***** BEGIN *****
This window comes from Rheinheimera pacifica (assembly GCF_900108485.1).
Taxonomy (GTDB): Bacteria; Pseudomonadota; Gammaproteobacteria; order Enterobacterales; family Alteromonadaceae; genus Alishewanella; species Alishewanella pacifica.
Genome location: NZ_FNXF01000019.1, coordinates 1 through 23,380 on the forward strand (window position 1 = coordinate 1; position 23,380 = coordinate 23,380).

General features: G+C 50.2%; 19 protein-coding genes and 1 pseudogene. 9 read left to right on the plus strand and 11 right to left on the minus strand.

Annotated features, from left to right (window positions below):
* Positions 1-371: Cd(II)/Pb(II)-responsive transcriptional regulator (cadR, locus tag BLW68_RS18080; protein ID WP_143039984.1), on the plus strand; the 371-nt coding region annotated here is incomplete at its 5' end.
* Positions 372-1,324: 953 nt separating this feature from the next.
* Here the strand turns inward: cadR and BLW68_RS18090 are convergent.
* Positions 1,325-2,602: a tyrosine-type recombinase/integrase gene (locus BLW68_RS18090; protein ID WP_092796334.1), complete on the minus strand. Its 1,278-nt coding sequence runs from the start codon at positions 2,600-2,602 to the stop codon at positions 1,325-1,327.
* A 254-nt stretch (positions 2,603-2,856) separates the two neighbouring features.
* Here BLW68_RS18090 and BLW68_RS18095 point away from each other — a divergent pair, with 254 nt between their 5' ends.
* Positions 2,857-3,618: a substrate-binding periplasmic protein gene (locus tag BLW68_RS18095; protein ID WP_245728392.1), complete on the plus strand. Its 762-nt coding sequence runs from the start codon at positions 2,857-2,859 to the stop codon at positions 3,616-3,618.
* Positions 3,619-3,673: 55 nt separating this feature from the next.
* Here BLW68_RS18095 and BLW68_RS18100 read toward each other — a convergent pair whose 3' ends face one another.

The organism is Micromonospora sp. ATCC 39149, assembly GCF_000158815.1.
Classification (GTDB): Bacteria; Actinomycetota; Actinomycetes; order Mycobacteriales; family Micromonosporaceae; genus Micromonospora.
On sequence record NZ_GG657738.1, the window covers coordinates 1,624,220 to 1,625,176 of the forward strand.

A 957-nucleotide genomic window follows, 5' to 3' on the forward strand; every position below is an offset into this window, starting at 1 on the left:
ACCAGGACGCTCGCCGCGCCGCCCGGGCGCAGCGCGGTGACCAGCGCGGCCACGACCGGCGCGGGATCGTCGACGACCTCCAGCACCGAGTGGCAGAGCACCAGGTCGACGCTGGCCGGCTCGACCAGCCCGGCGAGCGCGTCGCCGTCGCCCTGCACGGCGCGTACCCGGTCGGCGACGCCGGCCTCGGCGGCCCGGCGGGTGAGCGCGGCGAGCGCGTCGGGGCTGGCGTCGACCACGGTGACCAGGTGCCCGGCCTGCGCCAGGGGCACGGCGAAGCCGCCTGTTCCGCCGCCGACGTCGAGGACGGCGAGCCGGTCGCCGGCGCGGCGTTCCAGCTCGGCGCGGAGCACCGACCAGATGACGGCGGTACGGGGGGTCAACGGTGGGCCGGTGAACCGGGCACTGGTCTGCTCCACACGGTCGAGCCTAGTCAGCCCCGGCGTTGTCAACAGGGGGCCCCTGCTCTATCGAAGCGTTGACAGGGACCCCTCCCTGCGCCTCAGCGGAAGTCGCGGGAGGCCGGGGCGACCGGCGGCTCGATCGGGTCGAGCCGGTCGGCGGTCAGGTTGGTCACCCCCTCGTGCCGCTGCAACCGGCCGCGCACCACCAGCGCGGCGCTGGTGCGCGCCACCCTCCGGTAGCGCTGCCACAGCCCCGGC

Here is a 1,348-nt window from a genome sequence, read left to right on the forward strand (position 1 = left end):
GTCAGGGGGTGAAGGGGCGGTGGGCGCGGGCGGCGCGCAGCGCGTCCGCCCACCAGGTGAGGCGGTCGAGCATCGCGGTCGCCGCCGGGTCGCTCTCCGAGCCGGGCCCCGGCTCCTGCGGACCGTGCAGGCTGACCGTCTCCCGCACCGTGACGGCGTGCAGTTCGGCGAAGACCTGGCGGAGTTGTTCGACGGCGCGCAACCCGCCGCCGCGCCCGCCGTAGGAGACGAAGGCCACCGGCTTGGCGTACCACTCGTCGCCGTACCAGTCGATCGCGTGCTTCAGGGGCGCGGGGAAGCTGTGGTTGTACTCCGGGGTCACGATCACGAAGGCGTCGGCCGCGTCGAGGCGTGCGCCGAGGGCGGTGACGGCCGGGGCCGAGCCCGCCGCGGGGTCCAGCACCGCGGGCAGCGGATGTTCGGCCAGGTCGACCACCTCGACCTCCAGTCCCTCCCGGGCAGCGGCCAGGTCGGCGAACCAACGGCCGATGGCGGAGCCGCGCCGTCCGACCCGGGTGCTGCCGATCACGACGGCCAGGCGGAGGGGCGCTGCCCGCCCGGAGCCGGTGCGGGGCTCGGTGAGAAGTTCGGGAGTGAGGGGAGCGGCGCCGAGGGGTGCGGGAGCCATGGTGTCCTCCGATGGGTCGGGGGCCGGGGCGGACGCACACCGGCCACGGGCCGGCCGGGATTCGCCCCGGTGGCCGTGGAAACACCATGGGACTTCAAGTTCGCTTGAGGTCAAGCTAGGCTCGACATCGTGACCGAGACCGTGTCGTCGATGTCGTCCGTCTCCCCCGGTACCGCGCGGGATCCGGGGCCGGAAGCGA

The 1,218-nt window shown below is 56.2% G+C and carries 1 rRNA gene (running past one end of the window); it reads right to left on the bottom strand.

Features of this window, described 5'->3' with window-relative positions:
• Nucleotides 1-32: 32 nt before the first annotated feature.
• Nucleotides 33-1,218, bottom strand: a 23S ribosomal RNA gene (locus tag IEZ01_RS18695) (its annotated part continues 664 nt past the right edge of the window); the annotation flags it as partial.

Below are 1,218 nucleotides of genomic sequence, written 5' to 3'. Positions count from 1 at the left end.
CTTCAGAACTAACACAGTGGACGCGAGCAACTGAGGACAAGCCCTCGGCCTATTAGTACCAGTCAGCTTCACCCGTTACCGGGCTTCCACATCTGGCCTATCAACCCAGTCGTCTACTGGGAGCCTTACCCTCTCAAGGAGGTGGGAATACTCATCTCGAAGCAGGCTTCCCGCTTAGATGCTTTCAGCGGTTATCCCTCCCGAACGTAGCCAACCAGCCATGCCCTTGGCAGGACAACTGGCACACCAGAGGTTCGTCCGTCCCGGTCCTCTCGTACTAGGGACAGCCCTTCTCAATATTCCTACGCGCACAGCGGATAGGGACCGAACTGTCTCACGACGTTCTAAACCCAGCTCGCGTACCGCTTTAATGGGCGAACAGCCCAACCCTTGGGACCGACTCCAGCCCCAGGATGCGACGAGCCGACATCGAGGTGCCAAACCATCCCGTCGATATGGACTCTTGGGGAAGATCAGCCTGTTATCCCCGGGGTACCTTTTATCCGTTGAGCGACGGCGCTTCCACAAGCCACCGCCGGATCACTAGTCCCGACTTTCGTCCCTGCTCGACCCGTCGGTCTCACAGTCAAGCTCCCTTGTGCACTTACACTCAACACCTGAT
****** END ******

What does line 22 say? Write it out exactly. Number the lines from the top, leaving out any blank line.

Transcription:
The 1,218-nt window shown below is 56.2% G+C and carries 1 rRNA gene (running past one end of the window); it reads right to left on the bottom strand.